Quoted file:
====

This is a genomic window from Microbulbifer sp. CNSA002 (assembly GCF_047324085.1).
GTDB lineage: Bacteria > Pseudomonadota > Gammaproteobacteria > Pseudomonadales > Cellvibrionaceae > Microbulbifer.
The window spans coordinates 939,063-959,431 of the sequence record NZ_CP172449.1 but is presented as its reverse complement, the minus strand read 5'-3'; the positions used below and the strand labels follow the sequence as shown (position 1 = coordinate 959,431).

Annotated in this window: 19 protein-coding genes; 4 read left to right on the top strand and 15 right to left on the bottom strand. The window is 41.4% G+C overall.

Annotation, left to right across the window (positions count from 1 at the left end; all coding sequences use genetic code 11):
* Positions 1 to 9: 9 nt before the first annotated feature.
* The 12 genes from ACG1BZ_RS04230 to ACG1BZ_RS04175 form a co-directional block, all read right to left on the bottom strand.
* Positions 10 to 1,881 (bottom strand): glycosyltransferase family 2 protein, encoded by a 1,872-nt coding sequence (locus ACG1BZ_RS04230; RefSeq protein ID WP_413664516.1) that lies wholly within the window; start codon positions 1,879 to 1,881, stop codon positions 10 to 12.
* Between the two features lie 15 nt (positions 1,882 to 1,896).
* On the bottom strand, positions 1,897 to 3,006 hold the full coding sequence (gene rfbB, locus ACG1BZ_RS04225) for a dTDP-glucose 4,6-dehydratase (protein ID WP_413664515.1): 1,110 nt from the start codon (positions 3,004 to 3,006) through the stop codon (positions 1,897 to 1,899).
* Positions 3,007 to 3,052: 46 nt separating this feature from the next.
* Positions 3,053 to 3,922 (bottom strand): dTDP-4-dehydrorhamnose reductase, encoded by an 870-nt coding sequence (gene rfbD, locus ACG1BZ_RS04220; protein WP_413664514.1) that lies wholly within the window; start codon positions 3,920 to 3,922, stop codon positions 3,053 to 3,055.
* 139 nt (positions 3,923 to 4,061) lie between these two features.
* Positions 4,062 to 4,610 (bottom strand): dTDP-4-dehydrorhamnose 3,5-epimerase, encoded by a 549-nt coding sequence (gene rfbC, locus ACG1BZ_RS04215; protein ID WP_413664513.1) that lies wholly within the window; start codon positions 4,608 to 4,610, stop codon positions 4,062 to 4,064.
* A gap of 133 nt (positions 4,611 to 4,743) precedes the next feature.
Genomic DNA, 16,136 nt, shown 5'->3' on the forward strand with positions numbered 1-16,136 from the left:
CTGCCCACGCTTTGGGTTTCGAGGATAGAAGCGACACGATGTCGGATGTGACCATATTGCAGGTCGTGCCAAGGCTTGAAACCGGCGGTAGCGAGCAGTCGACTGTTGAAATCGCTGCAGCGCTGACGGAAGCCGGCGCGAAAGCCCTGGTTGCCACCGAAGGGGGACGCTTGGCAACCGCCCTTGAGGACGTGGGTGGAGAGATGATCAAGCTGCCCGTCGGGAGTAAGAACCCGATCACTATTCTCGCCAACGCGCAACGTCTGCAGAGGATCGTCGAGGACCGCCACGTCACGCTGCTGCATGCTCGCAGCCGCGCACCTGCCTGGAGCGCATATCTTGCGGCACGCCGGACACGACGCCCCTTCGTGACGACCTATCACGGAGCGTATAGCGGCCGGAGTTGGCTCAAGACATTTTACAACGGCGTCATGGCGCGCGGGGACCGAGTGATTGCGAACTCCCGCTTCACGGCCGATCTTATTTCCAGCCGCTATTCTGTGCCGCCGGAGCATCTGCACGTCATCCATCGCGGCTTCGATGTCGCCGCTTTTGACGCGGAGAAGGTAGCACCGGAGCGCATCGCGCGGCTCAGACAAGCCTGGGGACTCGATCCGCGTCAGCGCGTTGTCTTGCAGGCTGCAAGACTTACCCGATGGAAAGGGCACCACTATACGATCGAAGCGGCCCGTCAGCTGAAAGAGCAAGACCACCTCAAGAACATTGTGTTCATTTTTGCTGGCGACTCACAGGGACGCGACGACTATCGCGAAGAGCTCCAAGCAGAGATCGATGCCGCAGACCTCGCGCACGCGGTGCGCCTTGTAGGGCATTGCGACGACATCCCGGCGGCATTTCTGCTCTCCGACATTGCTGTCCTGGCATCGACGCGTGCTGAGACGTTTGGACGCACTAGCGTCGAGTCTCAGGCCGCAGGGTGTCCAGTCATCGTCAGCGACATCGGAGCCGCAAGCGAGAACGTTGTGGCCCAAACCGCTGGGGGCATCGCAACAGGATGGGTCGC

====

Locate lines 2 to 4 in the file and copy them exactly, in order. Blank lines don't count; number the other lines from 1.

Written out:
GTDB lineage: Bacteria > Pseudomonadota > Gammaproteobacteria > Pseudomonadales > Cellvibrionaceae > Microbulbifer.
The window spans coordinates 939,063-959,431 of the sequence record NZ_CP172449.1 but is presented as its reverse complement, the minus strand read 5'-3'; the positions used below and the strand labels follow the sequence as shown (position 1 = coordinate 959,431).

Annotated in this window: 19 protein-coding genes; 4 read left to right on the top strand and 15 right to left on the bottom strand. The window is 41.4% G+C overall.